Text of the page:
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The art of a Well Made practice

Richard Watts

From connecting artists with potential buyers to providing interest-free loans, membership of Guildhouse has enormous value.
The art of a Well Made practice

Dan Withey, Stringybark Creek (Dan Withey’s Sidney Nolan appropriation) 2017, Acrylic on Canvas. Dan Withey is represented by Hill Smith Gallery and is an Accredited member of Guildhouse.

For the casual gallery-goer, the myth often endures that the majority of artists are dead white males. A related myth is that collecting and commissioning art is the exclusive domain of the super-rich. The truth is very different – the opportunity to commission an artist or purchase a bespoke work is just a mouse click away.


‘You can be a collector by buying a contemporary jewellery piece, something that’s made by an exceptional artist working out of a studio in the suburb next to yours,’ explained Emma Fey, Executive Director of South Australia’s Guildhouse.

Established in 1966, and originally known as the Craft Association of South Australia, Guildhouse is a member-based organisation which exists to promote and support the careers of living South Australian artists, art students, curators, installers and arts workers.

‘We’ve always worked with artists and practitioners outside of the narrow confines of craft ... [as well as with] artists working in what might be very traditional art forms but with a very contemporary, conceptual approach. And so whether it’s craft, design or contemporary visual art, Guildhouse is the peak industry body in South Australia for such artists,’ said Fey. 

One of the organisation’s most important roles is as a promoter and champion of artists and their work.

‘Artists are often working on their own, or working in quite an isolated environment, perhaps without a huge amount of know-how or time to invest in marketing and promoting themselves – which is why sometimes it’s easier to work with another, independent voice to help tell your story,’ Fey explained 

Well Made is a new Guildhouse initiative that does just that; a website, along with social and traditional media and exhibition opportunities, where artists, designers and craftspeople can showcase their work, while also providing members of the public with the means to commission work from artists directly.

‘There’s such value in buying someone’s work that you absolutely love and treasure, and the flow-on effect of that is that you’re supporting an artist’s practice so they can go on to make more work. Starting a relationship with an artist and getting to know their practice and their work can be an incredibly enriching experience,’ Fey said.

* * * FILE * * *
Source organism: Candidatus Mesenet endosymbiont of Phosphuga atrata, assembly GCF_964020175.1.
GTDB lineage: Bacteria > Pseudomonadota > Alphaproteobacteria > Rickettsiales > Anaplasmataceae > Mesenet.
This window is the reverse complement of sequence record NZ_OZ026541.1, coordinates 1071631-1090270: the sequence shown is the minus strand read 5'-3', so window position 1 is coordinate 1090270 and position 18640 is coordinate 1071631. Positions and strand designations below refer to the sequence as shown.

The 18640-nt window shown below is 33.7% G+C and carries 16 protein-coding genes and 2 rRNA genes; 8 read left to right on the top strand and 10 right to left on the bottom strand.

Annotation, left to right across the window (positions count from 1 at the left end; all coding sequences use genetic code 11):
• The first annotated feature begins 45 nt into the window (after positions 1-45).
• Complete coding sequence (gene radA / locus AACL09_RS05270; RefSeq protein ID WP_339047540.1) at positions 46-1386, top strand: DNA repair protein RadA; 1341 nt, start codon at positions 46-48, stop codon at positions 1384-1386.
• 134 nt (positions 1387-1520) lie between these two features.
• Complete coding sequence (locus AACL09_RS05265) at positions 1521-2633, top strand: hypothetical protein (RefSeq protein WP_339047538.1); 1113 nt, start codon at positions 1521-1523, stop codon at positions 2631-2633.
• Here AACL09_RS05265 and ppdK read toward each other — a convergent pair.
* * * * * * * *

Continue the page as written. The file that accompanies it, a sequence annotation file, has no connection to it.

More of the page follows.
Guildhouse also runs a variety of programs focused on career development, including workshops, tailored artist-specific insurance, and – thanks to some generous donors – an interest-free loan service.

‘We know that artists aren’t often in a position to be able to get loans, or to get them quickly from banks, and then they also have the issue of the associated interest. And we don’t want to see any of our artists under financial duress, so this is a way that we have been able to provide some relief, as well as an avenue for people to be able to pursue important elements of their practice.’

Glass artist and Guildhouse member Clare Belfrage said the organisation also made artists ‘feel part of a community.’

Clare Belfrage, Brown Russet Collection, 2014, Blown glass with cane drawing, hand sanded and polished. Photographer Pippy Mount.

‘I’ve been a member for a long time, probably 25 years or so, and as a younger artist I had received very, very practical benefits from my membership – help with writing grant applications, help with career advice,’ she said.

Guildhouse has assisted Belfrage arrange public liability insurance in the past through her accredited membership, while more recently she has benefited from the organisation’s interest-free loan service.

‘I applied for an interest-free loan a couple of years ago. In any small business cash flow can be difficult, and I found myself in a tricky spot with a fantastic travel opportunity before me – an exhibition in Denmark. I was able to get a loan within a week just to cover that shortfall, which was great. I think that’s a fantastic program,’ Belfrage said.

Although Guildhouse is based in South Australia, membership, including insurance, is open to artists Australia-wide, Fey explained.

‘The more members we have, the more services we can offer as an organisation – the bigger the opportunities we can pursue to nurture the sector and to be bold and be ambitious. It’s important to me and it’s important to the team that we foster excellence and we’re ambitious in what we’re trying to achieve,’ she concluded.

Visit to learn more about the benefits of a Guildhouse membership.

About the author

Richard Watts is ArtsHub's Performing Arts Editor and Team Leader, Editorial; he also presents the weekly program SmartArts on community radio station Three Triple R.

The founder of the Emerging Writers' Festival, Richard currently serves on the board of literary journal Going Down Swinging and on the Committee of Management for La Mama Theatre. He is a former member of the Green Room Awards Independent Theatre panel, a life member of the Melbourne Queer Film Festival, and in 2017 was awarded the status of Melbourne Fringe Festival Living Legend.

Follow Richard on Twitter: @richardthewatts